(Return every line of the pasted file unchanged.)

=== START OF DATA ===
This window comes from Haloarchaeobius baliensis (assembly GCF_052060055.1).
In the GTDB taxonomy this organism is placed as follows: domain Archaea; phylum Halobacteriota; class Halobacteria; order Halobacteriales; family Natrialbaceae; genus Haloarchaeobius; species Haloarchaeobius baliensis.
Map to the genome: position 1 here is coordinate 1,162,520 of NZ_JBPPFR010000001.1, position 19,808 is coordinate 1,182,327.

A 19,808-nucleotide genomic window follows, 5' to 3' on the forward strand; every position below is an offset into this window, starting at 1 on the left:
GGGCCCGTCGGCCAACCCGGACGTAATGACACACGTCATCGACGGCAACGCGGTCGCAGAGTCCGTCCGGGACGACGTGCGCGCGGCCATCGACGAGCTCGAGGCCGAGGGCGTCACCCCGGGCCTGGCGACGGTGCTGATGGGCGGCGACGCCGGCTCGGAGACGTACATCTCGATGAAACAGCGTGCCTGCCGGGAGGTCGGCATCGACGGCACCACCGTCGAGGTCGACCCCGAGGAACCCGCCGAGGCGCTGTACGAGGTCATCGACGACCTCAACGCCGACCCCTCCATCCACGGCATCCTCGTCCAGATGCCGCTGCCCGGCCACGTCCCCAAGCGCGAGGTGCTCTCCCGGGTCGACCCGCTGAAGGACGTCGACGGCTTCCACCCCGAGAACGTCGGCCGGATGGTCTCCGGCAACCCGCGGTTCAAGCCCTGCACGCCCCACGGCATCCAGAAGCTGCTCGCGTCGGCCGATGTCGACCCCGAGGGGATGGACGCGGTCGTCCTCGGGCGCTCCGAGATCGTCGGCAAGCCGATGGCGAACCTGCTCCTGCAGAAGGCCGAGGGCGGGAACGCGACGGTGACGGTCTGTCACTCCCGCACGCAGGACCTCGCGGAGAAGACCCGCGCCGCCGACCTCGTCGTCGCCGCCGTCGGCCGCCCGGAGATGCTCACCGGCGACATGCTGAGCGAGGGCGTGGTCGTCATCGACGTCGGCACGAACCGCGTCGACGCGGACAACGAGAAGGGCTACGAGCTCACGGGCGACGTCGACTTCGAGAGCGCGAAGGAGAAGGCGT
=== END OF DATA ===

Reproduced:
This window comes from Haloarchaeobius baliensis (assembly GCF_052060055.1).
In the GTDB taxonomy this organism is placed as follows: domain Archaea; phylum Halobacteriota; class Halobacteria; order Halobacteriales; family Natrialbaceae; genus Haloarchaeobius; species Haloarchaeobius baliensis.
Map to the genome: position 1 here is coordinate 1,162,520 of NZ_JBPPFR010000001.1, position 19,808 is coordinate 1,182,327.

A 19,808-nucleotide genomic window follows, 5' to 3' on the forward strand; every position below is an offset into this window, starting at 1 on the left:
GGGCCCGTCGGCCAACCCGGACGTAATGACACACGTCATCGACGGCAACGCGGTCGCAGAGTCCGTCCGGGACGACGTGCGCGCGGCCATCGACGAGCTCGAGGCCGAGGGCGTCACCCCGGGCCTGGCGACGGTGCTGATGGGCGGCGACGCCGGCTCGGAGACGTACATCTCGATGAAACAGCGTGCCTGCCGGGAGGTCGGCATCGACGGCACCACCGTCGAGGTCGACCCCGAGGAACCCGCCGAGGCGCTGTACGAGGTCATCGACGACCTCAACGCCGACCCCTCCATCCACGGCATCCTCGTCCAGATGCCGCTGCCCGGCCACGTCCCCAAGCGCGAGGTGCTCTCCCGGGTCGACCCGCTGAAGGACGTCGACGGCTTCCACCCCGAGAACGTCGGCCGGATGGTCTCCGGCAACCCGCGGTTCAAGCCCTGCACGCCCCACGGCATCCAGAAGCTGCTCGCGTCGGCCGATGTCGACCCCGAGGGGATGGACGCGGTCGTCCTCGGGCGCTCCGAGATCGTCGGCAAGCCGATGGCGAACCTGCTCCTGCAGAAGGCCGAGGGCGGGAACGCGACGGTGACGGTCTGTCACTCCCGCACGCAGGACCTCGCGGAGAAGACCCGCGCCGCCGACCTCGTCGTCGCCGCCGTCGGCCGCCCGGAGATGCTCACCGGCGACATGCTGAGCGAGGGCGTGGTCGTCATCGACGTCGGCACGAACCGCGTCGACGCGGACAACGAGAAGGGCTACGAGCTCACGGGCGACGTCGACTTCGAGAGCGCGAAGGAGAAGGCGT